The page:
William Blake and Childhood Poverty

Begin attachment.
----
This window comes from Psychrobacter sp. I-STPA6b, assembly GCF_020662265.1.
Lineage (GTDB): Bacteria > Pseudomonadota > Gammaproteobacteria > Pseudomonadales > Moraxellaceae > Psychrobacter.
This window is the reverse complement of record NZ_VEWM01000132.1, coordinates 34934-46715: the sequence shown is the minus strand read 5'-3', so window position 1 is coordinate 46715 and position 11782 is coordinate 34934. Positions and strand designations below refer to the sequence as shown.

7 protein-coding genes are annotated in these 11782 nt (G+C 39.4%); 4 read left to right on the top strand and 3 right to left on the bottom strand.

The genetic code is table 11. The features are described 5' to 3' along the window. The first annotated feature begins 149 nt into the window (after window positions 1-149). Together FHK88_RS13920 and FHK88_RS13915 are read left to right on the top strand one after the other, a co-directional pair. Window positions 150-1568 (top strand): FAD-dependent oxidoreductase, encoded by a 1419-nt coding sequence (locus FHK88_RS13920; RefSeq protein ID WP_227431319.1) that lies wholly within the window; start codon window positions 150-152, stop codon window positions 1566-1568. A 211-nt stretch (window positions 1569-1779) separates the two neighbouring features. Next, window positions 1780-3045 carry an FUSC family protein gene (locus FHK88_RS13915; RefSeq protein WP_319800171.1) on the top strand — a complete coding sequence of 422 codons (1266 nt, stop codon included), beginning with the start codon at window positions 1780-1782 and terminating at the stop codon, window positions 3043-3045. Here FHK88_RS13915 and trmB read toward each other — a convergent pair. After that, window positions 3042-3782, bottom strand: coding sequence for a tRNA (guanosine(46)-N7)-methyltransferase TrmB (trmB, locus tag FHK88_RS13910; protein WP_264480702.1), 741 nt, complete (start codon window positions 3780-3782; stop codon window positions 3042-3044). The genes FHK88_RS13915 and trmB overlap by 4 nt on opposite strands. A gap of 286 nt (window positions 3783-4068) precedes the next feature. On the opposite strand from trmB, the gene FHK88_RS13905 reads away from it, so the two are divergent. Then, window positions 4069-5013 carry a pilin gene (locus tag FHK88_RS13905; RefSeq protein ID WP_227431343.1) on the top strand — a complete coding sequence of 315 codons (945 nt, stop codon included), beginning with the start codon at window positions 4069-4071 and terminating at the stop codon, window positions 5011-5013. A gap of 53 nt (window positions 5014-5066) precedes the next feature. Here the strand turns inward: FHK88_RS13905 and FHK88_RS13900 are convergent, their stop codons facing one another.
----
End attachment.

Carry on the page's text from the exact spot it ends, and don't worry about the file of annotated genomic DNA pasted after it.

The poet and artist, William Blake, spent most of his life living in London, eaking out a living as an engraver. The London of Blake’s day was a dark, violent, and oppressive place where violence and exploitation of the poor and vulnerable, specifically child abuse, was rampant. In 1822, the British Parliament passed the Martin’s Act, which prohibited the cruel treatment of animals; legislation preventing cruelty towards children was not passed until much later. During Blake’s lifetime, you could buy three children from an orphanage or workhouse for the price of a horse (Mayall). Poor and unwanted children were subject to appalling living and working conditions and beatings from both their employers and parents. Corporal punishment was a fixture of the British school system and would remain so until the 1990s. Much of Blake’s work addressed the issues of his day rather directly or indirectly and was inspired by his strong but unconventional religious and spiritual beliefs. In discussing the themes of innocence and experience, Blake gives a voice to the abused underclasses (Martin 1)